Cradled in the glory of its surroundings below the sheer majesty of the Rift valley wall, Lake Manyara lies serene, spreading in a heat haze backed by a thin green band of forest and the sheer 600 metre red and brown cliffs of the escarpment.
A wedge of surprisingly varied vegetation sustains a wealth of wildlife, nourished by chattering strums bubbling out of the escarpment base and waterfalls spilling over the cliff. Acacia woodland shelters the park’s famous but elusive tree-climbing lions, along with squadrons of mongoose feasting on the trail of buffalo and elephant the most pachyderms per square kilometre in Tanzania.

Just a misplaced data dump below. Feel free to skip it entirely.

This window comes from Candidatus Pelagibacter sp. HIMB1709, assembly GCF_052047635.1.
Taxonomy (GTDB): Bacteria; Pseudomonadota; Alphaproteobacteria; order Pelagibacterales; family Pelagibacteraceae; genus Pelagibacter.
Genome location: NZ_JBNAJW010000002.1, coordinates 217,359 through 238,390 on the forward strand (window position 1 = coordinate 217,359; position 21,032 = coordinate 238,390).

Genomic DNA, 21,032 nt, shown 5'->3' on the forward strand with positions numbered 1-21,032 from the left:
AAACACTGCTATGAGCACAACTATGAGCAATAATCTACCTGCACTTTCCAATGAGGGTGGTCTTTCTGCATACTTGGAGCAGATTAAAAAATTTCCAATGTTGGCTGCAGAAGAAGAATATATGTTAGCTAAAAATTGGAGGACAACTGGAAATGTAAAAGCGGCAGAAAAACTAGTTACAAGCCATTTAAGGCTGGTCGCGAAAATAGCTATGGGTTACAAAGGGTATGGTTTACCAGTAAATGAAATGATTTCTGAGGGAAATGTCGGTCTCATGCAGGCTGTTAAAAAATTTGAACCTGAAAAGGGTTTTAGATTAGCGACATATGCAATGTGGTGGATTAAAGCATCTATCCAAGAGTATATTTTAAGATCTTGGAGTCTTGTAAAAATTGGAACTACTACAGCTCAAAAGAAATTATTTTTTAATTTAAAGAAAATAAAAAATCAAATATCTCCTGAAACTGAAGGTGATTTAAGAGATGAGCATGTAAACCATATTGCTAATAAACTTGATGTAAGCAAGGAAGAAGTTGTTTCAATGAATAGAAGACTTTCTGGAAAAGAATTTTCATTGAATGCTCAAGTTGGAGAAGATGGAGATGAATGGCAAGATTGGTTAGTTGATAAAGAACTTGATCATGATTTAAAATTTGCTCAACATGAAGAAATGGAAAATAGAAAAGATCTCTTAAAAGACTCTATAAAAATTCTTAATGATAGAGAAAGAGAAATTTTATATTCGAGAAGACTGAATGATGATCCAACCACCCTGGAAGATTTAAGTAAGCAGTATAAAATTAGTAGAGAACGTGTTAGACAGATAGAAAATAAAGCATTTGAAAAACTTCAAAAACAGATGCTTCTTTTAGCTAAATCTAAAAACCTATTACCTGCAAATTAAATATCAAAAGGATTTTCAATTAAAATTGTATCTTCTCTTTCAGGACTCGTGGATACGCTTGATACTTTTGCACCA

Deep in the south of the park, hot springs bubble to the surface in the shadow of the escarpment. Hippo wallow near the lake’s borders of sedge. The park hosts 400 varieties of birds, including thousands of red-billed quelea flitting over the water like swarms of giant insects; pelicans, cormorants and pink streaks of thousands of flamingo on their perpetual migration.
Enter Manyara from the village of Mto wa Mbu, an eclectic market town where several tribes coverage to form a linguistic mix that is the richest in Africa.